#WorldCupS: Celebrate with bubbles; soothe with wine
The world’s most sophisticated drinking game is tanked up, so to speak. We’ve got our picks for the knockout rounds, and we’ll share what we’re drinking for future matches.
For now, we offer France fans something to celebrate victory, and Argentina fans an iconic wine to soothe their pain.
- Celebrate with bubbles!
- Ruinart Champagne Blanc de Blanc
Nothing more iconic in France than Champagne. They invented sparkling wine. Or was it the Brits?
Either way, France has refined and elevated it to an art. Ruinart, the oldest Champagne house, was founded in 1729, during the high-thinking era of Voltaire, who said, “The pursuit of pleasure must be the goal of every rational person.”
We’re in. And so was the Champagne region.
Champagne rules are draconian, and if you don’t follow them, you don’t get the name on your bottle. But when the name is there, it's a centuries-old contract essentially guaranteeing, “this is good shit.”
In the actual bottle, they use a process called “Méthode Champenoise,” (pronunciation here, for duly impressing your fellow sippers). It’s a complex form of secondary fermentation. You can geek out on the process here.
This Ruinart is blanc de blanc, meaning white wine made using only Chardonnay grapes — many Champagnes are blends. It's big, bold, peaches, pineapple and butter, with awesome counterbalancing acidity, beautifully lightened on the palate by a jillion tiny bubbles.
Ruinart is a swift kick to the pocketbook at around $80 a bottle, but half bottles are not hard to find — not quite half the price but more affordable. Save up in case Kylian Mbappé and France keep it up.
Bubble up! And Santé!
- Soothe your pain with a glass of national pride.
- Durigutti Bonarda
Selecting the iconic drink of Argentina was simpler than most, as the government declared wine the national drink in 2010. But wait! Which one? They haven't returned our call.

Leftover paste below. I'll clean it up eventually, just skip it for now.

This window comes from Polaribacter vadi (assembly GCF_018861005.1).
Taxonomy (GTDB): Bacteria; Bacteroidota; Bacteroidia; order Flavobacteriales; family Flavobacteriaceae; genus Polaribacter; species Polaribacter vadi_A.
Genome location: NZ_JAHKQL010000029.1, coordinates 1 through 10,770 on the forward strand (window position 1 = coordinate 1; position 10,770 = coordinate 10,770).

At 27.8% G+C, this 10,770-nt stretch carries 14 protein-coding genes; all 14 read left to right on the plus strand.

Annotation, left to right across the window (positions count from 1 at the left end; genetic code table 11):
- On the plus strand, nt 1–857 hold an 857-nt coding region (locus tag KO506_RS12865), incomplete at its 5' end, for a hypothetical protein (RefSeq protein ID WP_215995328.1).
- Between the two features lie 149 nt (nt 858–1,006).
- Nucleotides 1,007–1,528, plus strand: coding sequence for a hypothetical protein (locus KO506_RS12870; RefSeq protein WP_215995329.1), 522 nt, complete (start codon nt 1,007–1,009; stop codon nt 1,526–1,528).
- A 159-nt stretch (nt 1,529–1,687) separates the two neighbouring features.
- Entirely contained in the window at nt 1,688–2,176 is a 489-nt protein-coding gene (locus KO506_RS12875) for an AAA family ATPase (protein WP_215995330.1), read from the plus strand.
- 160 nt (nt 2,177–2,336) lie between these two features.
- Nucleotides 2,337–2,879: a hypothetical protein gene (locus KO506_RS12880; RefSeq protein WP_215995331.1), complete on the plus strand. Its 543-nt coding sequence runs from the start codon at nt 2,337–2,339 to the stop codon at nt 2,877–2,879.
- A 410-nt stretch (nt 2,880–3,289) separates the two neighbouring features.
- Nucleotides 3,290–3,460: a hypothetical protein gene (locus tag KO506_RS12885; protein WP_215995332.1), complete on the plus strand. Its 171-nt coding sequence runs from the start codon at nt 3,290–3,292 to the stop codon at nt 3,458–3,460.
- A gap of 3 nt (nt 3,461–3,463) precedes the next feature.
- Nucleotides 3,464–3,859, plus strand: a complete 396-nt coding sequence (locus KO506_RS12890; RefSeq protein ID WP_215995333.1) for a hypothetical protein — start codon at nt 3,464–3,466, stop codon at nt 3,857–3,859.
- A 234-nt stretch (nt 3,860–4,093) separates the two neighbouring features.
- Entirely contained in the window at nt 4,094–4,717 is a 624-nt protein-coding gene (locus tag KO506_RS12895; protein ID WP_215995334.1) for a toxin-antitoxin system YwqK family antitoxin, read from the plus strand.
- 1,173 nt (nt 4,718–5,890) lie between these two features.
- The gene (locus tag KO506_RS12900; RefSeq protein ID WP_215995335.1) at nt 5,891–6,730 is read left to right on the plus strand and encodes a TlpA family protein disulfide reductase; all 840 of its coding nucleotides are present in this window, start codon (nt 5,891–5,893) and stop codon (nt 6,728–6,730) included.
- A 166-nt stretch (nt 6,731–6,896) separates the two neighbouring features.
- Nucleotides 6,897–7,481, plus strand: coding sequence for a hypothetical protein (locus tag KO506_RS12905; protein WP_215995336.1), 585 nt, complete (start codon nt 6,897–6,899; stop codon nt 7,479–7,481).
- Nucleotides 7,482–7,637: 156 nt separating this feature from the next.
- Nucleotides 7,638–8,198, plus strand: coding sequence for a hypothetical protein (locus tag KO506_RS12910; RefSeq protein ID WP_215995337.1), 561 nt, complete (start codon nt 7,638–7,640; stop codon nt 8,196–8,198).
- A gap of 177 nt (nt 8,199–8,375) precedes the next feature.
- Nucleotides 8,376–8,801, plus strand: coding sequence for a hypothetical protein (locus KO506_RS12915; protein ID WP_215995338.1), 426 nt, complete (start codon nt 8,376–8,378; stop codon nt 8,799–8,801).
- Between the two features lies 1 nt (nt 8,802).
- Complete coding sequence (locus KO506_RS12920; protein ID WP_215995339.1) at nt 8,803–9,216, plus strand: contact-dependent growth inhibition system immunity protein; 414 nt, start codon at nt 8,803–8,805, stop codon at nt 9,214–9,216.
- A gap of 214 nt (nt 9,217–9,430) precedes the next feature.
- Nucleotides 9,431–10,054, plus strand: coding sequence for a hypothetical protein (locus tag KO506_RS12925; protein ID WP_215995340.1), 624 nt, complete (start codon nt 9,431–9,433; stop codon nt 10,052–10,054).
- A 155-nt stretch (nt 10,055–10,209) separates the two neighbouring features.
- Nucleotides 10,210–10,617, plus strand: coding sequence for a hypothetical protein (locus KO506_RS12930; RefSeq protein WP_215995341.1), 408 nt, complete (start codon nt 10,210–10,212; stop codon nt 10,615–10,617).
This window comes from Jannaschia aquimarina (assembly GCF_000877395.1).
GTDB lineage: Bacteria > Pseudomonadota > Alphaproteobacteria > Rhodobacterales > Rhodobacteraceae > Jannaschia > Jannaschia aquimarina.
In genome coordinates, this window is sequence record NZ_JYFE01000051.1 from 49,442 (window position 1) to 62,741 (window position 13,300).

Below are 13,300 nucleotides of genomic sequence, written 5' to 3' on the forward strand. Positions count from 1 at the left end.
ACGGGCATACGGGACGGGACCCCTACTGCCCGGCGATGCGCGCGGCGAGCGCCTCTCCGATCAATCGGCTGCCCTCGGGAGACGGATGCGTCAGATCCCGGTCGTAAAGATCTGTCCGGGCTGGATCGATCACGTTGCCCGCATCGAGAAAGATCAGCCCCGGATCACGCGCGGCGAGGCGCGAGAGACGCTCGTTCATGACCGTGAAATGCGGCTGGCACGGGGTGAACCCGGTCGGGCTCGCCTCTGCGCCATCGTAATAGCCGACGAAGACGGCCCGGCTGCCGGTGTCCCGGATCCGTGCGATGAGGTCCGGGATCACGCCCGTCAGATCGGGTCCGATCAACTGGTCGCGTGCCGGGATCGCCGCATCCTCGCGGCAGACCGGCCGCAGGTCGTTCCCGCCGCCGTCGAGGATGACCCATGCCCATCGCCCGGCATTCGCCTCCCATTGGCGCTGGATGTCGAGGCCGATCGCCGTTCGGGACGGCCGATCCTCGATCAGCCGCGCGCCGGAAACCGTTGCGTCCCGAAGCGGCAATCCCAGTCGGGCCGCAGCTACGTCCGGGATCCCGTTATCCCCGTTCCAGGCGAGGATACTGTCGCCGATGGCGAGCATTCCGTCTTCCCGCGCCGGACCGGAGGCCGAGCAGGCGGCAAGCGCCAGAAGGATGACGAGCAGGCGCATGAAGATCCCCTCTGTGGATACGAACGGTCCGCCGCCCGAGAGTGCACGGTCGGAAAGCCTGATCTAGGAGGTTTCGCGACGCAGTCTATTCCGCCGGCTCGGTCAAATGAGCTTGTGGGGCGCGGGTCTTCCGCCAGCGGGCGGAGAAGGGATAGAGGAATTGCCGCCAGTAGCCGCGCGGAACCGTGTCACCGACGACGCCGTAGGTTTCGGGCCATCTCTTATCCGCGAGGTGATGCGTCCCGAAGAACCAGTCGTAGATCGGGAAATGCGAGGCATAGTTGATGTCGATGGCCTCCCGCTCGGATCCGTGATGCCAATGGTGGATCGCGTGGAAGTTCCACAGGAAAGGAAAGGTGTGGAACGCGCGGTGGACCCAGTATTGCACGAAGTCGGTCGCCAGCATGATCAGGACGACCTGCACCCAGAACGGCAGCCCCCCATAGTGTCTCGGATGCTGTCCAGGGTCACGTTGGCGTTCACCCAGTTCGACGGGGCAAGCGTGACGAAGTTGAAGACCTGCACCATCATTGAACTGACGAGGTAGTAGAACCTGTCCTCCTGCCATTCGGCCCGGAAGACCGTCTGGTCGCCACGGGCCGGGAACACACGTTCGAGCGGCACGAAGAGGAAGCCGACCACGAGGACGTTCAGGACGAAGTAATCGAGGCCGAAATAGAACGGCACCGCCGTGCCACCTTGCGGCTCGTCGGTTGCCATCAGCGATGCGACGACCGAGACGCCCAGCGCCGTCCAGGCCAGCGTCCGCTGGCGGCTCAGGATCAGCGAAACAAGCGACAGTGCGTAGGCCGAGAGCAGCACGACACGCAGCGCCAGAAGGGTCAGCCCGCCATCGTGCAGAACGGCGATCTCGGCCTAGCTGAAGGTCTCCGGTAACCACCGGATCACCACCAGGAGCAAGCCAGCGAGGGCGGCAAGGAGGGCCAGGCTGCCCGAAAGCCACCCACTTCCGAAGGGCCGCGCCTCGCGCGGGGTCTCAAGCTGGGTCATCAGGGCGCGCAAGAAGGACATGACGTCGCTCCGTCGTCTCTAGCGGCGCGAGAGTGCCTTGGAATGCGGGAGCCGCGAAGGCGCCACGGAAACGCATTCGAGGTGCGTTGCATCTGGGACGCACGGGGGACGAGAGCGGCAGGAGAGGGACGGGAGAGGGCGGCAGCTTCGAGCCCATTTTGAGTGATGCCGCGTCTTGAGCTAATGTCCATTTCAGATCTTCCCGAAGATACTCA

From 1850 to 1940, Italians streamed into Argentina, and according to estimates more than 60 percent of Argentines have some Italian in their DNA. It includes three distinct strands: pasta, sauce and wine, so it makes sense that Argentina has become a New World wine sensation with Old World sensibilities.
We chose Durigutti, not because of its deep roots, but rather its fresh ones. The Durigutti brothers are the next generation of Italian Argentine winemakers. Their vineyards are tucked in the foothills of the Andes, about 4,000 feet up, with cool nights and a long hang time for the grapes — think ripe fruit balanced by good acid.
The Bonarda grape also emigrated from Europe, the Sovoie region in France, though before 1860 it was growing in Italy. The French call the grape Douce Noir (sweet black).
The Durigutti Bonarda brings a lot of value for less than 15 bucks, lush with cherry and plum — and chocolate, oh my, crying out for an equally luscious grilled steak.
What more could you want to ease pain than the embrace of food and wine?
Salud y amor y tiempo para disfrutarlo — health and love and the time to enjoy it!
Run of Play | Great reads and more
Best advertisement for Adidas at the World Cup
Benjamin Pavard's awesome volley in the 57th minute of France's 4-3 victory over Argentina. Watch it, over and over, as I have. Best advertisement for Lille's youth academy, Adidas cleats and the Telstar 18 ball. The science of the ball is fascinating. But that shot was art.
Read more about the Telstar 18 from Popular Science.
Russia and FIFA give the doping all-clear.
Russian and FIFA officials have said don't worry, they've got the doping problem totally under control and the World Cup is completely clean. The Russian team? All clear. "This all sounds very reassuring," writes Stefan Szymanski in The Washington Post. "It also lacks any shred of credibility."
Read more from Szymanski, co-author of "Soccernomics."
Can we believe anything we see in Russia?
Is the World Cup fixed? Best answer I can find is "maybe." Match fixing has been a problem in soccer since the advent of money. But in Putin's Russia, it takes on a whole new scope. Ken Bessinger, author of the new book "Red Card," discussed how Putin might have fixed the World Cup on a recent Vanity Fair podcast. And San Diego Union columnist Mark Zeigler wonder's what we'll think after the round of 16 match.
Read more from Zeigler's column.
Putin is winning.
Andrew Roth writes in The Guardian: "It is a case study in effective soft power. For those who may have associated Russia with the Soviet Union or a police state, the World Cup has been a pleasant tour through gleaming cities. It is quite possible that the memories will last a lifetime and create goodwill to offset critical reports about the country’s leadership or rights abuses."
Read more about Russia's World Cup success off the field.